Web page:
Elephants are Thailand’s largest land animal and one of its largest animal exploits. This post will be about my experience in meeting elephants but I wish to speak shortly about the problems that surround elephant tourism. Being people of travel we care about the planet and this care naturally extends to animals.

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I think the simplest terms in which to put this is:

DO NOT go to any elephant ‘parks’ which advertise elephant rides or elephant shows.
DO go to elephant ‘Sanctuaries’.

Some in Thailand have seen the interest in elephants from tourists and have capitalised on this interest extensively. Unfortunately in this process the body of the elephant becomes nothing more than a commodity, used only for profit, at the expense of the elephant’s welfare and health. Those in charge are often uneducated in how these creatures need to be cared for, leading to widespread mistreatment. This is an issue across Thailand and Asia. Elephants are trained by having their spirit broken, known as ‘the crush’. This involves weeks of torture and beatings until the elephants submits. They are then used for rides, shows or as street acts where they are over-worked, under-fed and kept in appalling conditions. If you enter somewhere that offers rides or shows, I urge you to leave. 

My tip to avoiding such places is researching the place you are going to, read trip advisor reviews. It will quickly become apparent whether the company care about the elephants or money.

My family and I visited the Elephant Jungle Sanctuary. This was without a shadow of a doubt one of the most amazing experiences of my life. The Elephant Jungle Sanctuary has 5 locations around Chiang Mai and look after over 20 elephants. They are dedicated to the welfare and health of these creatures as well as educating the public on how they should be treated.

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My experience:

After a very early start and a bumpy 2-hour car ride up into the valley we arrived at the sanctuary. Upon arrival we were given a multi coloured thread top. I would recommend bringing shorts as otherwise you look half naked like I did. But to be quite honest no cared about the semi-nudity, least of all the elephants. After an introduction to the team we were given a talk about elephant care and a history of all the elephants in that location. The carers were kind and intelligent, stressing the need for improved conditions for these animals.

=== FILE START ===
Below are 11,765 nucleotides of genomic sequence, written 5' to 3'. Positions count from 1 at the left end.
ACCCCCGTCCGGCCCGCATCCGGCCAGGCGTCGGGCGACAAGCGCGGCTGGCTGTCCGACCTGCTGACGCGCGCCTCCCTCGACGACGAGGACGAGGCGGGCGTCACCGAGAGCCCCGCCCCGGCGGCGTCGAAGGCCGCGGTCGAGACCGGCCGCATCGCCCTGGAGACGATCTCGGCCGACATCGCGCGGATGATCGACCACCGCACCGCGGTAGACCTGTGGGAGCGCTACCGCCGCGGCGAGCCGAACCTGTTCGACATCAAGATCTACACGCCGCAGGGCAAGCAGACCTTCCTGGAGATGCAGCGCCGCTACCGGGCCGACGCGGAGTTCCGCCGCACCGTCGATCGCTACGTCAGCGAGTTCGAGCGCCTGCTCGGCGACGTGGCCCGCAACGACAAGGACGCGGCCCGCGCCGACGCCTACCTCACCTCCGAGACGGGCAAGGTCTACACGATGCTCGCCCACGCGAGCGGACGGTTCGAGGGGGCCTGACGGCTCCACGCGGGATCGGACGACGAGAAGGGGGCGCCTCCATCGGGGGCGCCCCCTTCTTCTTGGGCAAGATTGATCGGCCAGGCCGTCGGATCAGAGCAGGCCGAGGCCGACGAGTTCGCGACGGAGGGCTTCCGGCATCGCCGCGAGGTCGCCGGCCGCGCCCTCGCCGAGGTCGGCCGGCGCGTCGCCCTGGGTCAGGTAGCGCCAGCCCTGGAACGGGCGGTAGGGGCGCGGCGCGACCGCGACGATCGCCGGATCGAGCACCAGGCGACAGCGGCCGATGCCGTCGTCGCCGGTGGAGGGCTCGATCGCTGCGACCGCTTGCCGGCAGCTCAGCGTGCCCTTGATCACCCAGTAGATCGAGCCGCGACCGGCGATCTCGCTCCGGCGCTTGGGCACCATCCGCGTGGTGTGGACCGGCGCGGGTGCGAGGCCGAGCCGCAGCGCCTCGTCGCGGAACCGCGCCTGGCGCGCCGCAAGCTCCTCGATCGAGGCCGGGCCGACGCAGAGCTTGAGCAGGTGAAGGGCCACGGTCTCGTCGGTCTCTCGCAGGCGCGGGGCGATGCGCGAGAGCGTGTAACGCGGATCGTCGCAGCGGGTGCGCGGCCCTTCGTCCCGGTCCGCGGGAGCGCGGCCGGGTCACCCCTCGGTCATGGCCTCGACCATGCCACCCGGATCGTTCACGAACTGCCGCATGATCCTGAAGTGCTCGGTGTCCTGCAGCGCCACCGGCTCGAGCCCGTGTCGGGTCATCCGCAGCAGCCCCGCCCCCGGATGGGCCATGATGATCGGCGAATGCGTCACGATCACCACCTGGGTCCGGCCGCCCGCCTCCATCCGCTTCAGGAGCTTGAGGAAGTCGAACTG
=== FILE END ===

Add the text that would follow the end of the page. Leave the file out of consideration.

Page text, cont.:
After this we were lead down to the wide open field where the elephants were. Coming face to face with these creatures in an environment that is entirely their own is indescribable. The elephants were not fearful and would happily walk around us sniffing our hair and eating bananas out of our hands. All the food is provided by the sanctuary so do not worry about bringing any with you. Fun tip: the elephants love the bananas and sugar cane, but aren’t as keen on the cucumbers so grab the former if you want to be popular with them! Be calm and patient with the elephants, they’re naturally curious and playful. But mind your feet!

Everything is done on the elephant’s time; the feeding session can take thirty minutes or an hour. It is completely up to them. After the feeding we went on a short walk with the elephants up the ravine and finally down to the small lake that lay below.

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Then it got really fun. We were shown how to help wash and scrub the elephants. Definitely bring a swimming costume or trunks with you because it gets very wet. No matter what age everyone was splashing around in the water. Truly unforgettable.

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After this we walked back to main hut and said goodbye to our new friends. This entire experience felt calm and natural, a far cry from the mechanic and capitalist attitude seen at other locations. This piece is by no means meant to sound preachy or condescending. Obviously no one in his or her right mind would wish to see an elephant hurt. My aim is to merely pass on the knowledge I learned from this experience and share the magic I felt from this day.

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Thank you and happy travelling x

Follow more of Grace’s adventures here.

Useful links to learn more and the website of the sanctuary I visited:

http://www.saveelephant.org

http://www.elephantjunglesanctuary.com